The children are amused perhaps by the brief rain shower which has just occurred; now, suddenly they see a "rainbow" reflected / "in the pond"--...and there is laughter. The frolicking provides the reader with a euphoric sense of their own childhood pond memories...  It is the sound of children laughing that evokes the reader's past memories.

The interactions of humans and water are inevitable; an angler, thinking a prize game species has been landed at the fishpond, uses a net to retrieve an expected game fish only to discover "just a shoe".  While the catch is at first amusing, it also reminds us of the destructive dumping practices of humans:

at the fishpond—
in a ragged net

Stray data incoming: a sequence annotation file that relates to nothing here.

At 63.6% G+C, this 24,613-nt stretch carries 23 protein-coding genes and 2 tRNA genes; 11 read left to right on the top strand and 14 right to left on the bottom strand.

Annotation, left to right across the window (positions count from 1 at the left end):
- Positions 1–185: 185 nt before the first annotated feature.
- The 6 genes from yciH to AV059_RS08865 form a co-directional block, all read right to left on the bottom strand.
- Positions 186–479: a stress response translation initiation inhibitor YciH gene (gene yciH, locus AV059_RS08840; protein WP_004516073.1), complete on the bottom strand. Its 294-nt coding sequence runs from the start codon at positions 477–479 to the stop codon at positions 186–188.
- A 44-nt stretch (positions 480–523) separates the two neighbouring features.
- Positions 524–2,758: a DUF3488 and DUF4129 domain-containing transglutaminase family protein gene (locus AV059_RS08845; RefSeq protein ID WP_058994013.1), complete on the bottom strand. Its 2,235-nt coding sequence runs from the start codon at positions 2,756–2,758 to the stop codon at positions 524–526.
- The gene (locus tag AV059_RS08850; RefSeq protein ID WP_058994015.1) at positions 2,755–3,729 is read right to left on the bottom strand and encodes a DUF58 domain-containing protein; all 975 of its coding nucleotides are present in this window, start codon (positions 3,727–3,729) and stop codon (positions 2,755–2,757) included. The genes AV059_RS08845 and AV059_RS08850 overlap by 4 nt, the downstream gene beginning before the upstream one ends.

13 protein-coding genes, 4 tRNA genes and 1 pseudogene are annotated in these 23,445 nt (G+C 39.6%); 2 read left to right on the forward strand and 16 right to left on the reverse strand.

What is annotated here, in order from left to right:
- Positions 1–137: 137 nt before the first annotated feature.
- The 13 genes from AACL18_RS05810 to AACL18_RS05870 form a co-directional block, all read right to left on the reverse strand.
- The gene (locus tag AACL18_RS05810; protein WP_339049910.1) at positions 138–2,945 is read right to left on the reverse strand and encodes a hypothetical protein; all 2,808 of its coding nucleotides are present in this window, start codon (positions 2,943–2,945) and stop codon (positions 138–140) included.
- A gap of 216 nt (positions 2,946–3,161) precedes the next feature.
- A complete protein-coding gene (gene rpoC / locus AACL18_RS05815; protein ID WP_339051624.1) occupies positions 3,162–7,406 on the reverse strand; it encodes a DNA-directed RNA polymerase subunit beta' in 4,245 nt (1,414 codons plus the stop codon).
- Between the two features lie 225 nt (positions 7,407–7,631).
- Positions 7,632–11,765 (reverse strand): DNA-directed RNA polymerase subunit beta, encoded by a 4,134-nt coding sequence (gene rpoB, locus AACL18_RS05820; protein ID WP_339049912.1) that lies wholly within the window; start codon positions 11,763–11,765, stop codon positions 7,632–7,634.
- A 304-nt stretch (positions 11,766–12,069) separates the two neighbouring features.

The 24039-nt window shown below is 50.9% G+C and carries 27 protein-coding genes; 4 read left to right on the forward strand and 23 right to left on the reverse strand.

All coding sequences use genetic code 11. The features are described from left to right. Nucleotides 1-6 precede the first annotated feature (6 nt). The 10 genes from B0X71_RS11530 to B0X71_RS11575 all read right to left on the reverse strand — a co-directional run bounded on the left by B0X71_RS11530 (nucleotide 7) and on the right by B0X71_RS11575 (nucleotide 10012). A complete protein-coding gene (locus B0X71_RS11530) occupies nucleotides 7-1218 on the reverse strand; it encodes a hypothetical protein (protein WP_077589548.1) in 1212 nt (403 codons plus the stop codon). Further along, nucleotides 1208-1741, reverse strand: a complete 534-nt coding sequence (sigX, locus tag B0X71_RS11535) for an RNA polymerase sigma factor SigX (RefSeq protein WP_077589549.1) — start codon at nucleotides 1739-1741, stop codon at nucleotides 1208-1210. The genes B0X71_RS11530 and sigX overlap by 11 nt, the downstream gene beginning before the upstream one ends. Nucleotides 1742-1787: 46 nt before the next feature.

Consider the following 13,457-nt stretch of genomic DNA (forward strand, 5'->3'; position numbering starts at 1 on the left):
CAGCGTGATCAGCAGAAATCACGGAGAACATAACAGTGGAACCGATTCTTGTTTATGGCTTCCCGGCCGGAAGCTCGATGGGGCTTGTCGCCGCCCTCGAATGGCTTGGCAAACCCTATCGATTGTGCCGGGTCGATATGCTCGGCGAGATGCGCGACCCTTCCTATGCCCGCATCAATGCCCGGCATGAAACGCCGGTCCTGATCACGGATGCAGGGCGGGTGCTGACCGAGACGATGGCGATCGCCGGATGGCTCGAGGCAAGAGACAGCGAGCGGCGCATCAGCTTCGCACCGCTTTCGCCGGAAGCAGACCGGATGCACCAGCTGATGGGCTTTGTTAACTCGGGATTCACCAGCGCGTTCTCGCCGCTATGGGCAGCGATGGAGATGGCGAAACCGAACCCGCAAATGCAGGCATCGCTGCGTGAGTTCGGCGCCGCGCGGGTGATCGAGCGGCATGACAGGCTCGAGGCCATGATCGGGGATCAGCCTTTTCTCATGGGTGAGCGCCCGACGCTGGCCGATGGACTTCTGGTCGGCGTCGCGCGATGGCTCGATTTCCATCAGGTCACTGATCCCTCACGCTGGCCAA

just a shoe

# 171. Evica Kraljic, CR

Can't you just hear the exciting sounds of the catch, and the disappointed sputtering at the discovery of the "shoe".

The intrusion of man on the natural environment is sometimes only temporary. John's haiku captures the scene of an old and abandoned wood row boat left to decay among the cattails, the wind, and the water.  Water is a great leveler, slowly returning the man made boat to a more elemental state. Be sure to pause a moment and listen to the "whisper" of the wind among the cattails...t

half filled with water
the old wood row boat—
cattails in the wind

# 133. John Daleiden, US

The variety of life forms at a pond is a true potpourri of nature: dragonglies, water stryders, gnomes, bullfrogs and other creatures...

dragonfly summer:
shards of colour
flit across the pond

# 48. Chitra Rajappa, IN

the miles
a water stryder covers
my mirrored sky

# 253. Alegria Imperial, CA

pond gnome
the old bullfrog
on his hat